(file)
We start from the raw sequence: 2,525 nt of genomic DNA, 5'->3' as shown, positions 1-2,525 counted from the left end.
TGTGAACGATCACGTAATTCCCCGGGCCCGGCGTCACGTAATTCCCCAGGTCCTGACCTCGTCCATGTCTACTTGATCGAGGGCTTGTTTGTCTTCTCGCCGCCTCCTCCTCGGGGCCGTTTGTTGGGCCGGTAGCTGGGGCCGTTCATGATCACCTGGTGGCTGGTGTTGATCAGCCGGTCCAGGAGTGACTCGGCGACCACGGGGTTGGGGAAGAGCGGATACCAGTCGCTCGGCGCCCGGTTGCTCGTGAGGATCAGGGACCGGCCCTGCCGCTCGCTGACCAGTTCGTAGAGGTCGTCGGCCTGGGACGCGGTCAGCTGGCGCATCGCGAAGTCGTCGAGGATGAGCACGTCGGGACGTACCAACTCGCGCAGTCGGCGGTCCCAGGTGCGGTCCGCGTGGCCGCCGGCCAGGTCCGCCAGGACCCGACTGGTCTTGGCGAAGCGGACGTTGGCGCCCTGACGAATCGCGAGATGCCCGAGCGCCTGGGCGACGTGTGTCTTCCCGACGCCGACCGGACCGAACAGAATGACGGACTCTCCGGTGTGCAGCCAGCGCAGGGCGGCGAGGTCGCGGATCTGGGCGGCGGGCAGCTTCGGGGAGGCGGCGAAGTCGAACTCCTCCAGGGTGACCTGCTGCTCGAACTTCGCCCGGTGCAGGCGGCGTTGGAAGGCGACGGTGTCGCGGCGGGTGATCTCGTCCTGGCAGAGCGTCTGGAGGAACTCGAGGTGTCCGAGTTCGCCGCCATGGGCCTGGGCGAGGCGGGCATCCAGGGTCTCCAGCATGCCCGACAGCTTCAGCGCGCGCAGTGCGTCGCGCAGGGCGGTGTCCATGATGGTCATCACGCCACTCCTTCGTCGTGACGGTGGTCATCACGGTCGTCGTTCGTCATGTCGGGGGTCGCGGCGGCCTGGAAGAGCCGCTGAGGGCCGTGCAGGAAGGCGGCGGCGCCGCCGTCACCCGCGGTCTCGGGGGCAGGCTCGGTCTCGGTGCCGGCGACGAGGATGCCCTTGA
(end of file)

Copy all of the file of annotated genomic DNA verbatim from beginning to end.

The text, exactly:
We start from the raw sequence: 2,525 nt of genomic DNA, 5'->3' as shown, positions 1-2,525 counted from the left end.
TGTGAACGATCACGTAATTCCCCGGGCCCGGCGTCACGTAATTCCCCAGGTCCTGACCTCGTCCATGTCTACTTGATCGAGGGCTTGTTTGTCTTCTCGCCGCCTCCTCCTCGGGGCCGTTTGTTGGGCCGGTAGCTGGGGCCGTTCATGATCACCTGGTGGCTGGTGTTGATCAGCCGGTCCAGGAGTGACTCGGCGACCACGGGGTTGGGGAAGAGCGGATACCAGTCGCTCGGCGCCCGGTTGCTCGTGAGGATCAGGGACCGGCCCTGCCGCTCGCTGACCAGTTCGTAGAGGTCGTCGGCCTGGGACGCGGTCAGCTGGCGCATCGCGAAGTCGTCGAGGATGAGCACGTCGGGACGTACCAACTCGCGCAGTCGGCGGTCCCAGGTGCGGTCCGCGTGGCCGCCGGCCAGGTCCGCCAGGACCCGACTGGTCTTGGCGAAGCGGACGTTGGCGCCCTGACGAATCGCGAGATGCCCGAGCGCCTGGGCGACGTGTGTCTTCCCGACGCCGACCGGACCGAACAGAATGACGGACTCTCCGGTGTGCAGCCAGCGCAGGGCGGCGAGGTCGCGGATCTGGGCGGCGGGCAGCTTCGGGGAGGCGGCGAAGTCGAACTCCTCCAGGGTGACCTGCTGCTCGAACTTCGCCCGGTGCAGGCGGCGTTGGAAGGCGACGGTGTCGCGGCGGGTGATCTCGTCCTGGCAGAGCGTCTGGAGGAACTCGAGGTGTCCGAGTTCGCCGCCATGGGCCTGGGCGAGGCGGGCATCCAGGGTCTCCAGCATGCCCGACAGCTTCAGCGCGCGCAGTGCGTCGCGCAGGGCGGTGTCCATGATGGTCATCACGCCACTCCTTCGTCGTGACGGTGGTCATCACGGTCGTCGTTCGTCATGTCGGGGGTCGCGGCGGCCTGGAAGAGCCGCTGAGGGCCGTGCAGGAAGGCGGCGGCGCCGCCGTCACCCGCGGTCTCGGGGGCAGGCTCGGTCTCGGTGCCGGCGACGAGGATGCCCTTGA